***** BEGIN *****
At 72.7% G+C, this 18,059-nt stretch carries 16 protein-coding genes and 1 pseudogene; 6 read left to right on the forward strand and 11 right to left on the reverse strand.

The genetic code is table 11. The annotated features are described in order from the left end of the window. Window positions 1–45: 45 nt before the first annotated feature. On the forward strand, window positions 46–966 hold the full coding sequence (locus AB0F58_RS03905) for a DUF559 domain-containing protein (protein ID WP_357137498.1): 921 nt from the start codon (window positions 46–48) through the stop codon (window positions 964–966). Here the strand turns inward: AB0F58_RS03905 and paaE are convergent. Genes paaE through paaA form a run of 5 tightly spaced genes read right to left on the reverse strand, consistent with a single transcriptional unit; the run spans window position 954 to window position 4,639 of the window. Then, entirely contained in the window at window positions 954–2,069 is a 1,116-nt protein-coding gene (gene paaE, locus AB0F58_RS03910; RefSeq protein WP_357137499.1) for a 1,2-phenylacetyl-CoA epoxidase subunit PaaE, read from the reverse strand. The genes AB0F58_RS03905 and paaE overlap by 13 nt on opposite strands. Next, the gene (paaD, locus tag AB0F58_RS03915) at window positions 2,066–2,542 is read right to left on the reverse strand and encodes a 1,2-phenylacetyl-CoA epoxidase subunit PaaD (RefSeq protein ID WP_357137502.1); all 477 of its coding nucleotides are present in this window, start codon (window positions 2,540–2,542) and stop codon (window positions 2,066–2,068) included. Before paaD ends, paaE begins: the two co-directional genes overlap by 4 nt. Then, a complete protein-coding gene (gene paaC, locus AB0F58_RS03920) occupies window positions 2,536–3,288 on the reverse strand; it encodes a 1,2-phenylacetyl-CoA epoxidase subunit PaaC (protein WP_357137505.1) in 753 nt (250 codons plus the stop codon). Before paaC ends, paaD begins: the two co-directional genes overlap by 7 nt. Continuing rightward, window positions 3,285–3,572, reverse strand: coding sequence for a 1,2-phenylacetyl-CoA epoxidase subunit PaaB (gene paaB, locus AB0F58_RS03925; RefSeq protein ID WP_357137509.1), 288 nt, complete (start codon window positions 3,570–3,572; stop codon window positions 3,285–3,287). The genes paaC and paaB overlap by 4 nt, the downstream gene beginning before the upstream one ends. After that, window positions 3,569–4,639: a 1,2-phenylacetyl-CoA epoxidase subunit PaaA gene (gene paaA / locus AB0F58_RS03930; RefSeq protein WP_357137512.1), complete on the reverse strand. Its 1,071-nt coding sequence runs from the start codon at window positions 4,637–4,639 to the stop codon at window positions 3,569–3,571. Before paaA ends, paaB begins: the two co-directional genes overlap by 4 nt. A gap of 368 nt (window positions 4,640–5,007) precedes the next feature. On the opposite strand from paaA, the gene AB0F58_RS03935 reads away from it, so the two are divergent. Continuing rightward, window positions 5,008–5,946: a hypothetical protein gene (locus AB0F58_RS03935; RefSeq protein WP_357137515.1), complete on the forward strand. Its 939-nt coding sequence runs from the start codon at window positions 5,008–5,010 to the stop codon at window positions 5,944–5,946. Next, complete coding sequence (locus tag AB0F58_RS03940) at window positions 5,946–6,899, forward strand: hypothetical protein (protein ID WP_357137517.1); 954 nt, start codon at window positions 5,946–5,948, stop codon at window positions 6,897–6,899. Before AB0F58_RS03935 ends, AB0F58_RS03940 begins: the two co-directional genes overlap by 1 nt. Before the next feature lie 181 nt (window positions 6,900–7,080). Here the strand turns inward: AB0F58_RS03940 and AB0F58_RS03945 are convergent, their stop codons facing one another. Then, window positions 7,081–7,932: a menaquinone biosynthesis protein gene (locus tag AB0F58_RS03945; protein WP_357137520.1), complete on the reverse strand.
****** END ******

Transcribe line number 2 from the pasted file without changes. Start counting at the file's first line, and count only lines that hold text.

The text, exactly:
The genetic code is table 11. The annotated features are described in order from the left end of the window. Window positions 1–45: 45 nt before the first annotated feature. On the forward strand, window positions 46–966 hold the full coding sequence (locus AB0F58_RS03905) for a DUF559 domain-containing protein (protein ID WP_357137498.1): 921 nt from the start codon (window positions 46–48) through the stop codon (window positions 964–966). Here the strand turns inward: AB0F58_RS03905 and paaE are convergent. Genes paaE through paaA form a run of 5 tightly spaced genes read right to left on the reverse strand, consistent with a single transcriptional unit; the run spans window position 954 to window position 4,639 of the window. Then, entirely contained in the window at window positions 954–2,069 is a 1,116-nt protein-coding gene (gene paaE, locus AB0F58_RS03910; RefSeq protein WP_357137499.1) for a 1,2-phenylacetyl-CoA epoxidase subunit PaaE, read from the reverse strand. The genes AB0F58_RS03905 and paaE overlap by 13 nt on opposite strands. Next, the gene (paaD, locus tag AB0F58_RS03915) at window positions 2,066–2,542 is read right to left on the reverse strand and encodes a 1,2-phenylacetyl-CoA epoxidase subunit PaaD (RefSeq protein ID WP_357137502.1); all 477 of its coding nucleotides are present in this window, start codon (window positions 2,540–2,542) and stop codon (window positions 2,066–2,068) included. Before paaD ends, paaE begins: the two co-directional genes overlap by 4 nt. Then, a complete protein-coding gene (gene paaC, locus AB0F58_RS03920) occupies window positions 2,536–3,288 on the reverse strand; it encodes a 1,2-phenylacetyl-CoA epoxidase subunit PaaC (protein WP_357137505.1) in 753 nt (250 codons plus the stop codon). Before paaC ends, paaD begins: the two co-directional genes overlap by 7 nt. Continuing rightward, window positions 3,285–3,572, reverse strand: coding sequence for a 1,2-phenylacetyl-CoA epoxidase subunit PaaB (gene paaB, locus AB0F58_RS03925; RefSeq protein ID WP_357137509.1), 288 nt, complete (start codon window positions 3,570–3,572; stop codon window positions 3,285–3,287). The genes paaC and paaB overlap by 4 nt, the downstream gene beginning before the upstream one ends. After that, window positions 3,569–4,639: a 1,2-phenylacetyl-CoA epoxidase subunit PaaA gene (gene paaA / locus AB0F58_RS03930; RefSeq protein WP_357137512.1), complete on the reverse strand. Its 1,071-nt coding sequence runs from the start codon at window positions 4,637–4,639 to the stop codon at window positions 3,569–3,571. Before paaA ends, paaB begins: the two co-directional genes overlap by 4 nt. A gap of 368 nt (window positions 4,640–5,007) precedes the next feature. On the opposite strand from paaA, the gene AB0F58_RS03935 reads away from it, so the two are divergent. Continuing rightward, window positions 5,008–5,946: a hypothetical protein gene (locus AB0F58_RS03935; RefSeq protein WP_357137515.1), complete on the forward strand. Its 939-nt coding sequence runs from the start codon at window positions 5,008–5,010 to the stop codon at window positions 5,944–5,946. Next, complete coding sequence (locus tag AB0F58_RS03940) at window positions 5,946–6,899, forward strand: hypothetical protein (protein ID WP_357137517.1); 954 nt, start codon at window positions 5,946–5,948, stop codon at window positions 6,897–6,899. Before AB0F58_RS03935 ends, AB0F58_RS03940 begins: the two co-directional genes overlap by 1 nt. Before the next feature lie 181 nt (window positions 6,900–7,080). Here the strand turns inward: AB0F58_RS03940 and AB0F58_RS03945 are convergent, their stop codons facing one another. Then, window positions 7,081–7,932: a menaquinone biosynthesis protein gene (locus tag AB0F58_RS03945; protein WP_357137520.1), complete on the reverse strand.